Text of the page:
In the production of greenhouse vegetables in the Netherlands, the increase in importance of large(r) companies is noticeable. The number of greenhouse vegetable companies has been halved in ten years to 1,260 companies in 2017. Until 2010, the area increased to about 5,000 hectares, and that has remained fairly stable. More than 80 per cent of this area belongs to companies larger than three hectares. Ten years ago, this was still more than half. For that matter, the share of companies that grow less than 1.5 hectares of greenhouse vegetables is still more than 40 per cent.

Import mostly for re-export
Besides tomatoes, cucumbers, bell peppers and aubergines grown in the Netherlands, these products are imported as well. This import at first decreased somewhat in recent years, but in the past year, much more has supposedly been imported again. In 2017, this concerned 460,000 tonnes in total for the four products mentioned, and half of this is tomatoes. These products are mostly meant for re-export.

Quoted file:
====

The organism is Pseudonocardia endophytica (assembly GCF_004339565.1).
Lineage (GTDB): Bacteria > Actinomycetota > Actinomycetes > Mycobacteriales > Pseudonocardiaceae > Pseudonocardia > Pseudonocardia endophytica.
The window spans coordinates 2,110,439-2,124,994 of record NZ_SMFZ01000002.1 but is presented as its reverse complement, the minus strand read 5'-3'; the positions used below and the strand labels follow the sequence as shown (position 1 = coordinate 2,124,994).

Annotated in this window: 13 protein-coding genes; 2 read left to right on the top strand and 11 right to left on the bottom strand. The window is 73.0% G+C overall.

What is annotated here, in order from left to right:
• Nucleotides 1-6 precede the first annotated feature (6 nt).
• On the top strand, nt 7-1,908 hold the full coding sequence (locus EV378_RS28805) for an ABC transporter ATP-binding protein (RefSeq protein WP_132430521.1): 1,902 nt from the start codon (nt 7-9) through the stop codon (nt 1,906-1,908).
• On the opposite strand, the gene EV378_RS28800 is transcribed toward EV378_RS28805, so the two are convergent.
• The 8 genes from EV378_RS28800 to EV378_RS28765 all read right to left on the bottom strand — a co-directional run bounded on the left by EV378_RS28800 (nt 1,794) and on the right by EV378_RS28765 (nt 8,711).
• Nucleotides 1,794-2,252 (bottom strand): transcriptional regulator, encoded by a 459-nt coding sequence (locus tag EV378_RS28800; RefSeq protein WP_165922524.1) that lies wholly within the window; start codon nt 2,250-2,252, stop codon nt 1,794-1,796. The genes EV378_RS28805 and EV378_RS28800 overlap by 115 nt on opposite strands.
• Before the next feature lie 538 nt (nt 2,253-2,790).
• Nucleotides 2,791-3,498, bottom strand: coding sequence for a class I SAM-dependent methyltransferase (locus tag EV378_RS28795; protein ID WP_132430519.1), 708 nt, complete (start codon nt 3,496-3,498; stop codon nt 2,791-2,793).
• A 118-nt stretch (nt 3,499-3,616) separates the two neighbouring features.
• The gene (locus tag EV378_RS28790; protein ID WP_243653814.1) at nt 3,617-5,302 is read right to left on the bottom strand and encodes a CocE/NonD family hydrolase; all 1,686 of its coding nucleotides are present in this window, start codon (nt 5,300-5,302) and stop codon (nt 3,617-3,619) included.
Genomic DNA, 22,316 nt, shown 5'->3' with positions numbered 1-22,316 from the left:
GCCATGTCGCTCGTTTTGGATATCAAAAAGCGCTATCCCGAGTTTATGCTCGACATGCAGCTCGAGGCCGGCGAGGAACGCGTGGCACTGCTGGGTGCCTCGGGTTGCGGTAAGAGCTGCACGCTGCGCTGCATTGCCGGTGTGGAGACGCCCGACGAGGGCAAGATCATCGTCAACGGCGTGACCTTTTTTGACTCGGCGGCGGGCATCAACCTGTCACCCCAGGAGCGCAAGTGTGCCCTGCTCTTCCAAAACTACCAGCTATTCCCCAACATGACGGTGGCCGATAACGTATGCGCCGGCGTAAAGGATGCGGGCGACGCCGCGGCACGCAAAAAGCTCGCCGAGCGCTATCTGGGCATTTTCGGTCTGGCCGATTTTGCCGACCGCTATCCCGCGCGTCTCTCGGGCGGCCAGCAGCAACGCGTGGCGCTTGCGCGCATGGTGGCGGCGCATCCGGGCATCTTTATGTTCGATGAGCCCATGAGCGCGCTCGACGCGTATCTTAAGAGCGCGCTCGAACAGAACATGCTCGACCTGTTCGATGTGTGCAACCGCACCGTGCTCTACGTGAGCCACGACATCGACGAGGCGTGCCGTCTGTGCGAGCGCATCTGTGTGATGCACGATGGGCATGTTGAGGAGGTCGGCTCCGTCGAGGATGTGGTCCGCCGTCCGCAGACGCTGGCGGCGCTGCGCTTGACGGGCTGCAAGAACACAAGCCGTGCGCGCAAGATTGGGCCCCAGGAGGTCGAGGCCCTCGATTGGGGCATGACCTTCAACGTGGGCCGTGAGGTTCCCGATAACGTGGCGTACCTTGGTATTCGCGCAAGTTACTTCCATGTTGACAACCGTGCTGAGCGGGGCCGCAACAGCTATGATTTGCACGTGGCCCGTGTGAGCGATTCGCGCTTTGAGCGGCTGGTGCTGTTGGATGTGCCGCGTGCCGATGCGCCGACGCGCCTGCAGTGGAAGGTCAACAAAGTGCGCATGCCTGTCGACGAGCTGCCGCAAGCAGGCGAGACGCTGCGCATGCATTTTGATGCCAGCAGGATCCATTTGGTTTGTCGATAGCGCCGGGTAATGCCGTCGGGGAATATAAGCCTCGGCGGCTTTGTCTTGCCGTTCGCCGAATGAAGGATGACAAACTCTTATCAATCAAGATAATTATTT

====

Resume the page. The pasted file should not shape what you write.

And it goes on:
Tomato export now stable after peak in 2014
Tomatoes are the most important Dutch greenhouse vegetable product. In 2014, the export of Dutch tomatoes reached its peak with more than 800,000 tonnes. It decreased every year after that, to just below 750,000 tonnes last year. This decrease wasn’t just caused by the loss of the Russian market (38,000 tonnes), but less was sent to other countries as well. This trend was mostly decided by export to Germany, but also export to the UK. With respective shares of 46 and 15 per cent, these two countries combined are good for more than 60 per cent of the total export of Dutch tomatoes. The other buyers of importance are Italy, Sweden, Poland, Spain and France. Of these countries, Poland is a growth market, and fewer and fewer Dutch tomatoes are sent to France and Sweden.

Very few Dutch tomatoes are sent to countries outside of the EU. Last year, the United Arab Emirates, which were 19th in total, were the most important non-European destination with an export of 3,500 tonnes, good for half a per cent of the total.

Besides the 750,000 tonnes of Dutch product, an additional estimated 350,000 tonnes of foreign tomatoes were re-exported by Dutch exporters last year. Of the two large countries, Germany and the UK, the share of re-export was 21 and 38 per cent respectively.

Three-quarters vine tomatoes
Nowadays, nearly three-quarters of the export of Dutch tomatoes consists of vine tomatoes. For a large part, 440,000 tonnes, this concerns regular round vine tomatoes, but with nearly 100,000 tonnes, vine cherry tomatoes also play a significant part. The export of loose round tomatoes is 175,000 tonnes now. Last year, 16,000 tonnes of loose plum tomatoes were exported.